Results: IL-6 levels had decreased significantly following ECT and both psychomotor retardation and agitation had improved. The decrease in IL-6 levels was related to the improvement of psychomotor retardation, with post-hoc analysis revealing that higher baseline IL-6 levels positively correlated with higher psychomotor retardation scores.

Conclusion: With this study, we provide the first evidence that the improvement of psychomotor retardation after ECT for depression is related to the immunomodulatory properties of the treatment, most specifically the decrease in IL-6 levels.
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http://dx.doi.org/10.1016/j.pnpbp.2020.110146DOI Listing
March 2021

The associations between childhood trauma and work functioning in adult workers with and without depressive and anxiety disorders.

Eur Psychiatry 2020 07 16;63(1):e76. Epub 2020 Jul 16.

Department of Psychiatry, Amsterdam Neuroscience and Amsterdam Public Health Research Institute, Amsterdam UMC, Vrije Universiteit, Amsterdam, The Netherlands.

Background: To examine the association between childhood trauma and work functioning, and to elucidate to what extent this association can be accounted for by depression and/or anxiety.

Methods: Data of 1,649 working participants were derived from the Netherlands Study of Depression and Anxiety (NESDA, n = 2,981). Childhood trauma (emotional neglect, psychological, physical, and sexual abuse before age 16) was assessed with a structured interview and work functioning, in terms of absenteeism and presenteeism, with the Health and Labor Questionnaire Short Form (SF-HLQ) and the World Health Organization Disability Assessment Schedule II (WHODAS-II), respectively. Depressive and/or anxiety disorders were assessed with the Composite Interview Diagnostic Instrument (CIDI). Mediation analyses were conducted.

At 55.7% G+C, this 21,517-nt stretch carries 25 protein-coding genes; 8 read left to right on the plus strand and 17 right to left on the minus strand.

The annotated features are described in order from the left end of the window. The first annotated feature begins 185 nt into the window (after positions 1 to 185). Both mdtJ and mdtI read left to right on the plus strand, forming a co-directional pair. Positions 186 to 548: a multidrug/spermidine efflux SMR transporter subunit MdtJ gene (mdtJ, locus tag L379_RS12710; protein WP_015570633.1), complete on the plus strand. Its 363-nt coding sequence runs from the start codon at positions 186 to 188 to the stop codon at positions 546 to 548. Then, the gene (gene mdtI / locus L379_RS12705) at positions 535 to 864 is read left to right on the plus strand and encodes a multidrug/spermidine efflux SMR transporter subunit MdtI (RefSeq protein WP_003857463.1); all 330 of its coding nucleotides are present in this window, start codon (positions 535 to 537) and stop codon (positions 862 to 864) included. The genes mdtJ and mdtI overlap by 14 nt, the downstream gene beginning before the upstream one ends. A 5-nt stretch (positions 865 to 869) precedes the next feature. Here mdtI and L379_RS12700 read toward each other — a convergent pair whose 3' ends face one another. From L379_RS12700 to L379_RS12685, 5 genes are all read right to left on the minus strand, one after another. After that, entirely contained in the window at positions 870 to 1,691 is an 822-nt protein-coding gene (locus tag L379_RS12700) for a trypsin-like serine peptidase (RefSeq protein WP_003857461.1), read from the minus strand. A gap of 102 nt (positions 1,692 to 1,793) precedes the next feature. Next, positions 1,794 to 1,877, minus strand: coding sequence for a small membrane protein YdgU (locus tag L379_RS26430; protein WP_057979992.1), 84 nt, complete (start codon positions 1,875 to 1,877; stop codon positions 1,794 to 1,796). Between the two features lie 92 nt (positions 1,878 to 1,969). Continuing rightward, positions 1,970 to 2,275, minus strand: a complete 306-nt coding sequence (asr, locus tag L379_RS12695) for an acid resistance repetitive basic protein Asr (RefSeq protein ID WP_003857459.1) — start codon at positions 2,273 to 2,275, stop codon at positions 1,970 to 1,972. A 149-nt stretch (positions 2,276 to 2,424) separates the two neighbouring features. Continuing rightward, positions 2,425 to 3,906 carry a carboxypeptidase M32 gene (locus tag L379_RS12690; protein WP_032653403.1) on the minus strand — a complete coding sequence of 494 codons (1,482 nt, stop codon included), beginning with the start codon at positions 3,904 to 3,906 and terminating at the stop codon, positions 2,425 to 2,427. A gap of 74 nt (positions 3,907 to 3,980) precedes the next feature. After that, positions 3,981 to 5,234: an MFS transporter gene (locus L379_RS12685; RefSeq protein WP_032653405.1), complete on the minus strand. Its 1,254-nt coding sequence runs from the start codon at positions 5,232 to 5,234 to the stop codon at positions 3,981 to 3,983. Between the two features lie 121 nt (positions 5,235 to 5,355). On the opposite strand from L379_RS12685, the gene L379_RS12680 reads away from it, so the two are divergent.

Results: At baseline, 44.8% reported to have experienced childhood trauma. Workers with the highest childhood trauma level showed significantly (p < 0.001) more absenteeism as well as more presenteeism. Mediation analyses revealed that indirect effects between the childhood trauma index and both work indices were significantly mediated by current depressive disorder (p = 0.023 and p < 0.001, respectively) and current comorbid depression-anxiety (p = 0.020 and p < 0.001, respectively), with the latter accounting for the largest effects (PM = 0.23 and PM = 0.29, respectively). No significant mediating role in this relationship was found for current anxiety disorder and remitted depressive and/or anxiety disorder.

Conclusions: Persons with childhood trauma have significantly reduced work functioning in terms of absenteeism and presenteeism. This seems to be largely accounted for by current depressive disorders and current comorbid depression-anxiety.
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http://dx.doi.org/10.1192/j.eurpsy.2020.70DOI Listing